What about refrigeration? We have recently been talking about getting one of those small cooler-type refrigerators.  Camp Addict has a good rundown of a few options.  But really, when the time comes, we may be best served with a mini-fridge running off of the solar powered generator.  We can go into more details about that later, but for now, we just pack a cooler. Over the summer when it was super hot, it was challenging to keep things at the right temps with a cooler full of ice, so recently we have been to trying to pack more food that does not even require refrigeration and it has been fun trying to come up with different menu options.

Below are some ideas of things that you can bring with you on your next off grid camping trip!  The freedom from ice is so liberating! The only catch for the things you cook, is that you might need to eat it all so you don’t take up any small cooler space for the leftovers! 

Shopping List:

We do have a small stash of things that we keep there in jars within a sealed plastic tub: Oatmeal, coffee, italian seasoning, olive oil, vinegar, salt and pepper, cinnamon, some jarred nuts, and a few bags of tea.

Here is a basic list of things we bring there on occasion:

Apples:  Apples and pears pair so well with so many things.  Cheese and nuts are some of our favorites.

Slice a tomato and toast some bread, and you have the breakfast of champions.  In cool weather, butter can be kept nice without a lot of refrigeration which goes great with toast. 

Oatmeal:  all you need is some hot water!  Top it with nuts, brown sugar, and raisins or any other dried fruit.  Don’t be afraid to try some steel cut oats to change it up a bit. You can make it savory with some sauteed greens and a fried egg.  

Peanut butter! Peanut butter is delicious and filling and oh so shelf stable.   It is good for breakfast, lunch, snacks or dinner.  

Farm fresh eggs:  the beauty of fresh eggs is that they do not require refrigeration unless you had already washed and chilled them.  They come with a nice coating on them called a bloom which keeps them fresh without the need to keep them cold. It is amazing! Pair it with some corned beef hash instead of bacon or sausage if you need some breakfast meat with your meal.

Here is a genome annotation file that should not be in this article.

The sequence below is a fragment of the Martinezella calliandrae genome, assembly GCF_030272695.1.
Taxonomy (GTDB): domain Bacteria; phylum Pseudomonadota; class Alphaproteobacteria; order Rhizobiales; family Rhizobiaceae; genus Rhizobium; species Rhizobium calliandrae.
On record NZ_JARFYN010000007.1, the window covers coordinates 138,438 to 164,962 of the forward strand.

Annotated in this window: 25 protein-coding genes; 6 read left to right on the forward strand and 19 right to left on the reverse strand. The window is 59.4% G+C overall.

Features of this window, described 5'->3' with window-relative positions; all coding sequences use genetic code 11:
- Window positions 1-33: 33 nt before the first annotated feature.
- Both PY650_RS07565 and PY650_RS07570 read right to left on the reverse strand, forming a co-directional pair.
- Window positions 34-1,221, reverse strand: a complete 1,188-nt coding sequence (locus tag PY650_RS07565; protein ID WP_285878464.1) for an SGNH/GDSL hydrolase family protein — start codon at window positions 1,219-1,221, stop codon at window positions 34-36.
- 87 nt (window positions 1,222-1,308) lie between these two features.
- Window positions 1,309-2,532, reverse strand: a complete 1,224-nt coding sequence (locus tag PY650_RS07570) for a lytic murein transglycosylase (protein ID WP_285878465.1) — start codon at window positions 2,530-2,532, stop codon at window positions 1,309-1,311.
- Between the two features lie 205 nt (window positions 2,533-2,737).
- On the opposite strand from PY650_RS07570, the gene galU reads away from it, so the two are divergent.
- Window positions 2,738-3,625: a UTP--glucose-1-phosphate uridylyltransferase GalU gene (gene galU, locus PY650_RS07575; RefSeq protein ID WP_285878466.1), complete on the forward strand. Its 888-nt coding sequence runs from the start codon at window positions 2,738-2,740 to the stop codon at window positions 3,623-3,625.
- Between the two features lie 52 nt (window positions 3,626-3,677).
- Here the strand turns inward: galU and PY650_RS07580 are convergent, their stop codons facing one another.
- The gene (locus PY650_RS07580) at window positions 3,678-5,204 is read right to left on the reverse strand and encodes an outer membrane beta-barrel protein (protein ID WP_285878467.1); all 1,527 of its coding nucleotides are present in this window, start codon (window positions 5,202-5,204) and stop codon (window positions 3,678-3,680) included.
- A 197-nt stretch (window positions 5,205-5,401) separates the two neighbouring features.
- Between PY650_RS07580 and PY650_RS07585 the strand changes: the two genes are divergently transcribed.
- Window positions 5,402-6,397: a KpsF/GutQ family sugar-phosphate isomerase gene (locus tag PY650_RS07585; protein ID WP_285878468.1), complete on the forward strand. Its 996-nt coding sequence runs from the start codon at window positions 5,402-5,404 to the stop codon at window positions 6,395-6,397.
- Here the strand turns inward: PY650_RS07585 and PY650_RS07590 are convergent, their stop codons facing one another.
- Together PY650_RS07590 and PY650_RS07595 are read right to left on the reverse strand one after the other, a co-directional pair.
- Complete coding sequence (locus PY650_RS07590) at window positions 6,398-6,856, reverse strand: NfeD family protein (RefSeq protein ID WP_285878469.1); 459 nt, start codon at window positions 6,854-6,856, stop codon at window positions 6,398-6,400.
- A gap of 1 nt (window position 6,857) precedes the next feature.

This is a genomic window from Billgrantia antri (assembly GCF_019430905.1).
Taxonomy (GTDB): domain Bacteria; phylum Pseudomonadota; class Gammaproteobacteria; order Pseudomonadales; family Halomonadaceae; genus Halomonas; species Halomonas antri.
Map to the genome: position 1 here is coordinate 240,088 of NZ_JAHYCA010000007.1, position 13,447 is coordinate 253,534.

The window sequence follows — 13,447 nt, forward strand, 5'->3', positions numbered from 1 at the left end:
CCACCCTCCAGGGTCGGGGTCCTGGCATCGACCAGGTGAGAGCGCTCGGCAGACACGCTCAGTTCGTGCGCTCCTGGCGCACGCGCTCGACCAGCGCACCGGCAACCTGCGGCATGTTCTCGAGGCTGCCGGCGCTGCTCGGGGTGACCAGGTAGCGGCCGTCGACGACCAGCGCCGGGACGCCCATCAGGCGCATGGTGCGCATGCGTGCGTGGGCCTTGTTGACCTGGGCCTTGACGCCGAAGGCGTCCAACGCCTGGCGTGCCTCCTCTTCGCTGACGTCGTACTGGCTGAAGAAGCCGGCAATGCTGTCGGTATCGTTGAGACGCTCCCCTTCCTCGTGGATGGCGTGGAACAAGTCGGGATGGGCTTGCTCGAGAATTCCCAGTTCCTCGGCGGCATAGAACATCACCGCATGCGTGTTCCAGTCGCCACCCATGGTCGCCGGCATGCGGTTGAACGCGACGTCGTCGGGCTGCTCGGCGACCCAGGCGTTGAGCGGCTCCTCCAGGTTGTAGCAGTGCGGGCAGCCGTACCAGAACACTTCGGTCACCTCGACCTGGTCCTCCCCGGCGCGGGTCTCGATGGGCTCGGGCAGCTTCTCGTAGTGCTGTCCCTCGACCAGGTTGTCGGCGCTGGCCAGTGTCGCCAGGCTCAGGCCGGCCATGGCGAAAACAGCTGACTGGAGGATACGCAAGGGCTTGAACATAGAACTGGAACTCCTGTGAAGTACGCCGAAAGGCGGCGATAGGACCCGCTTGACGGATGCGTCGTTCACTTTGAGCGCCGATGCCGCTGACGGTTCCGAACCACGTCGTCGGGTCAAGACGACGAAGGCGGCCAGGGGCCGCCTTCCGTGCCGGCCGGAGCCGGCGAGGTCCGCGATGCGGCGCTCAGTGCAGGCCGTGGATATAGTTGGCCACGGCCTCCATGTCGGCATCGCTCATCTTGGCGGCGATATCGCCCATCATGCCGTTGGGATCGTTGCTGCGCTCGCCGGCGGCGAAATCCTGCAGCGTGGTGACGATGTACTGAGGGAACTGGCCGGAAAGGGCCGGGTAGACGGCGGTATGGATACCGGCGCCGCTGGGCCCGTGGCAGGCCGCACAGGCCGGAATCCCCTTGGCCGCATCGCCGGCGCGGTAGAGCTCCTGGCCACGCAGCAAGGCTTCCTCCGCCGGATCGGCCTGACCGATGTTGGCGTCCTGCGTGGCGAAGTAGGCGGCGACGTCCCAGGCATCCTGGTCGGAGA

Tortellini, vacuum packed,  with a marinara made from some canned tomatoes and sauce.  Yes, you can just buy your own jar of spaghetti sauce, but as a grandchild of an italian immigrant, I am not allowed to recommend that.  You could boil any type of pasta, but the tortellini is a bit softer to start with so it cooks nicely when your heat source is a little energy sensitive.  

Speaking of cans, my dad would always make Dinty Moore beef stew when we went camping as kids.  It has been forever since we have had it, but I might need to try it again for old time’s sake.  He also made canned La Choy chow mein.  

Other food in cans: Tuna (you need some mayo), all beans (make a bean salad), soups, veggies, and fruits.

Last but not least, don’t forget the fresh fruits and veggies. They really don’t need to be refrigerator cold if you are going to be eating them in a timely manner: Potatoes, onions, squash, peppers, tomatoes, cucumbers, garlic, apples, bananas, pears, peaches, citrus.

Homework: Try to use less energy. 

Turn a light off when you leave a room, unplug some dead energy like a stove, microwave, or computer that is not in use.  Adjust a thermostat when you are not home to enjoy it. I am totally preaching to the choir here because I need to do these things more too.  It is not only good for the world, but good for your bank account too!

P.S. It is beautiful at our spot in the fall.

October, 2019

Keep throwing the spaghetti on the wall!

What??  Throw the spaghetti on the wall?  Yes! Keep throwing it on the wall.  One day it is going to stick! In case you haven’t heard about that before, when you cook pasta, you can toss a piece of spaghetti on the wall (or ceiling, if you are feeling feisty) and when it sticks, you know it is done.  I don’t think I would recommend throwing a lasagna noodle or manicotto on the wall. Although it would be impressive to see, it might leave a big glutenous smudge. Long spaghetti seems to be the best choice, or perhaps a delicate angel hair or hearty bucatini.  Once again, I digress.